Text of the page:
There used to be a time not so long ago, in a place not very far away, where the landscape of technical recruitment was very different. The mandate sent through from clients focused primarily on the technical skills of an applicant, how well versed they were with certain technologies, and their ability to assist in previously murky areas along with potentially saving them on consultancy or outsourcing costs. This was a time where propeller heads or just generally unsocial types could sit in dark corners, potentially in their basement at home, focus on the technology, and only on the technology – and it was the sole responsibility of the Business Analyst to provide translation services backwards and forwards. A little bit of a ‘he said, she said’ model if you look back on it.
But oh, how the times have changed! The focus of technical recruitment in 2016 is all about finding that fully rounded individual to add value across a multitude of processes and functions within their area. This can include covering some business analysis tasks like requirement gathering, systems mapping and gap analysis; through to actively participating in agile stand ups, scrum meetings, and providing proactive feedback and information around potential technical improvements. We are now looking for technical evangelists with a voice to be heard.
We are looking for those who know their stuff in the depths of a hard drive, and can explain what they have just done, in layman terms to the GM, or a customer services representative. Now that might be a slightly extreme example, but you get what I am saying. And aside from the obvious business benefits of tapping into this previously underutilised knowledge bank –such as being able to get your systems to better reflect your actual business needs. A lot of this is all in the name of Culture or Team Fit. With the Google’s and Yahoo’s of the world as the forerunners in this area, driving more socially aware, engaging and inclusive workplaces are a great way to help retain those technical superstars who were hard won in the first place. And encouraging people in all areas of business to stand up and be heard all plays into this – particularly within IT where it wasn’t necessary a focus before of anyone but the IT Manager reporting back to the board. Often too, it is at the coal face of the technology where you find those who are most aware of new market developments, the best new tools on offer, and the kinks within your current software that if ironed out could represent massive increases in productivity/sales etc. for your organisation.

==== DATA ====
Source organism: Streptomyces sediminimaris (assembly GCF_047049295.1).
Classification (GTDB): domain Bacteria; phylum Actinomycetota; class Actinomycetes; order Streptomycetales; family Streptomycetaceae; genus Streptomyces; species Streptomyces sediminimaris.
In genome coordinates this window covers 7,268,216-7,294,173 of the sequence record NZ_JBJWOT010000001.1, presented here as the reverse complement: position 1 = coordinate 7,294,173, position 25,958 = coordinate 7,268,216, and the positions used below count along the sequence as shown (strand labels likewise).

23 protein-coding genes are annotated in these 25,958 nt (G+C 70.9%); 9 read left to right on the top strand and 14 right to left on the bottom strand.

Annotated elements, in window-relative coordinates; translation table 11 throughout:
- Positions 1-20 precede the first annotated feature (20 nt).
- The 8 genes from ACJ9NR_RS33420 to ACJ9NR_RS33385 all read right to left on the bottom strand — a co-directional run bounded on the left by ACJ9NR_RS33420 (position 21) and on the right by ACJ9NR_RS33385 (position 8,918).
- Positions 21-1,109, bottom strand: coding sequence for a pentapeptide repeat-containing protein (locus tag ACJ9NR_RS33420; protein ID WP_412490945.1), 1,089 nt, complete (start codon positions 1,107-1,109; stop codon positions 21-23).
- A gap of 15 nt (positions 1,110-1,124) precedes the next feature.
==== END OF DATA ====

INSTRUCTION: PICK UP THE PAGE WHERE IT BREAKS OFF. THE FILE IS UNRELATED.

If you are a candidate looking to make a move at the moment, think about this when going through the job application process. Do you have examples of your own business engagement, and how you assisted technical improvements within your team that you could discuss with your new potential employer? Think of the business implications of your work, not just the technical work undertaken. I certainly wouldn’t suggest telling a hiring manager every place they are going wrong with their technology at first stage interview though… it could have fairly limiting results.
The essential idea here though is that technical candidates when given a voice, often have suggestions that are worth being heard. Although potentially not always the most cost effective solutions. If you are looking for developers in particular get them onto the Open Source bandwagon! You might be surprised at the insights they can offer!